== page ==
Oh no! Heavy sigh. I got my first apartment in New York from the Voice. Not my current one -- that one was word of mouth. I hate having to go online for everything these days. Thank god books still exist. RIP, Print Voice!

Anonymous said...

i grew up in the south in the 80s and 90s, mercifully next to a large university. every saturday from about age 12 to 15 i'd bike over to the university's library and spend a few hours leafing through last week's village voice, mesmerized by the club listings and the dirty ads in the back. by the time i finally moved here to nyc, i felt like i already knew the place intimately.

sophocles said...

Nice recollections Giovanni. I recall when people would line up at the Astor Place newsstand to get an early jump on the next week's classifieds. It was a dollar (?) well spent back then.

Anonymous said...

the times they are a-changin'

author - Charles M. Fraser said...

March 14, 1985 arrived from Florida, got the Voice. First number called in the morning was where I worked five years.

Anonymous said...

Is the end of the paper edition typically a harbinger for an entire publication closing down, or will print cost savings better help them stay afloat? I haven't read a paper newspaper of any substance in forever. Paper is gross, unwieldy and inconvenient. I still like a good shiny magazine though.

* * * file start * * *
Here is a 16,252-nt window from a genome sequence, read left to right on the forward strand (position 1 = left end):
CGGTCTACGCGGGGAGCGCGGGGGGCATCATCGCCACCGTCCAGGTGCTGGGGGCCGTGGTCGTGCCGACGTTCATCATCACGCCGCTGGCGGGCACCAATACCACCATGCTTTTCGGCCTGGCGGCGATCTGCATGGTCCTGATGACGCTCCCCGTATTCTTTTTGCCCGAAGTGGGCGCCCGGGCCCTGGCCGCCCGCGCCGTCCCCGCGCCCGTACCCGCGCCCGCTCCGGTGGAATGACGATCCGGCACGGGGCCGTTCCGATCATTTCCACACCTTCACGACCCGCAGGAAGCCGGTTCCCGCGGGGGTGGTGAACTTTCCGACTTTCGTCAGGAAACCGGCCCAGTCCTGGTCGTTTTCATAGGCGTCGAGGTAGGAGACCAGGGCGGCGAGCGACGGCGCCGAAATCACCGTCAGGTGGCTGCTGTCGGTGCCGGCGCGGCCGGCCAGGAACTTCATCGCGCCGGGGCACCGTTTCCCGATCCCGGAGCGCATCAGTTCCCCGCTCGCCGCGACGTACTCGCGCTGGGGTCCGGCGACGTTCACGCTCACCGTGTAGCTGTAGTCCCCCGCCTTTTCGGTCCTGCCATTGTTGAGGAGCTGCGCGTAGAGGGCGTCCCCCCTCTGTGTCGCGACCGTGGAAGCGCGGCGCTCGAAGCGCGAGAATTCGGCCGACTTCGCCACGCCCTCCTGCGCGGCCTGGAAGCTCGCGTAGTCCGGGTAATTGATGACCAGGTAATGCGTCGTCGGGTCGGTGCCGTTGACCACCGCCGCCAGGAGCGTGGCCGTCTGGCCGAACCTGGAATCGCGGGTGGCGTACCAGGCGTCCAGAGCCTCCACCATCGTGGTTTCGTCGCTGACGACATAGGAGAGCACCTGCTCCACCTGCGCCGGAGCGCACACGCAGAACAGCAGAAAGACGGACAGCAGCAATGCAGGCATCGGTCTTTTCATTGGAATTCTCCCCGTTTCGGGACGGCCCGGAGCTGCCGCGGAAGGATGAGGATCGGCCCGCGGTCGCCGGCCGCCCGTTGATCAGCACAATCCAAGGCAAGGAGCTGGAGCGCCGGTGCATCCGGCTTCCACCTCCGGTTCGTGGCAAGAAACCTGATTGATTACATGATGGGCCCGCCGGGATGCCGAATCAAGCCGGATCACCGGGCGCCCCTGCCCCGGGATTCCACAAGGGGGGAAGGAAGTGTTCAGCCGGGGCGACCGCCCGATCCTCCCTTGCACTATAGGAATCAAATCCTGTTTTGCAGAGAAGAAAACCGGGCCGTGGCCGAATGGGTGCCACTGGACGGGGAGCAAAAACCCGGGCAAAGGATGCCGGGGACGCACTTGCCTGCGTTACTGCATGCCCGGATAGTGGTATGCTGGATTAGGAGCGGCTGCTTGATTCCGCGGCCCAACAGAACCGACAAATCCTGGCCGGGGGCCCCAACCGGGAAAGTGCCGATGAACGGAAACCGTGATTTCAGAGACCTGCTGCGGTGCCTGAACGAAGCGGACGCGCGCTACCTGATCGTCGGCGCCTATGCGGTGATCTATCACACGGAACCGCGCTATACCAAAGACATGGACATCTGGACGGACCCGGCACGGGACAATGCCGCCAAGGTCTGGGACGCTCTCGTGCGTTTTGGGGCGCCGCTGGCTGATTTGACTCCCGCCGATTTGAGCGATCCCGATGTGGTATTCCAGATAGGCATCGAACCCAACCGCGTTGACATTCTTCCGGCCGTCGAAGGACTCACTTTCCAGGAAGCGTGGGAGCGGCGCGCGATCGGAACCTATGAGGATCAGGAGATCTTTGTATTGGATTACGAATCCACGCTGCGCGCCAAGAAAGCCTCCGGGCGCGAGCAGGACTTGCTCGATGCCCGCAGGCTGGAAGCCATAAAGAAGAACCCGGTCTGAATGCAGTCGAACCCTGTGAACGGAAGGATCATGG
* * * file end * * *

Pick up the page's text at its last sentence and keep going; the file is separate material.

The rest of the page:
Anonymous said...

I remember lining up at the Cooper Square office building on Tuesdays or Wednesdays to get free advance screening movie passes.

I also traded and bartered stuff in the Village Voice Bulletin Board.

I think this may also have to do with their effort of eliminating its Union.

Anonymous said...

Love it or hate it the Village Voice had no equals. I got my sister a great rent stabilized apartment in the late 90's from their website. The paper with apartment listing hit the stands on Weds mornings but the online listing were on their website after 5PM on Tuesday.

Anonymous said...

The end of the print edition is most definitely union-busting by their anti-union owner, therefore boycott this Village Voice in name only.

RIP The Village Voice.

Anonymous said...

This one hurts.

Scuba Diva said...

I remember when they first went free—thanks to Karen Durbin. My [now-deceased] roommate worked in production at the VOICE for over 25 years before he retired.